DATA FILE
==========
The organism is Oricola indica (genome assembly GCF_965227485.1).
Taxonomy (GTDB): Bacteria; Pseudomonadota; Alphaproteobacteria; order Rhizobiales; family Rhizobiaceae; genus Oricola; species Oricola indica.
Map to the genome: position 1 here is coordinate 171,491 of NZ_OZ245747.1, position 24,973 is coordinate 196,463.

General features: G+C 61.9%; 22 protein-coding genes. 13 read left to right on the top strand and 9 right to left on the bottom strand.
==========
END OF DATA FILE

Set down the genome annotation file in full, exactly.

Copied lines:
The organism is Oricola indica (genome assembly GCF_965227485.1).
Taxonomy (GTDB): Bacteria; Pseudomonadota; Alphaproteobacteria; order Rhizobiales; family Rhizobiaceae; genus Oricola; species Oricola indica.
Map to the genome: position 1 here is coordinate 171,491 of NZ_OZ245747.1, position 24,973 is coordinate 196,463.

General features: G+C 61.9%; 22 protein-coding genes. 13 read left to right on the top strand and 9 right to left on the bottom strand.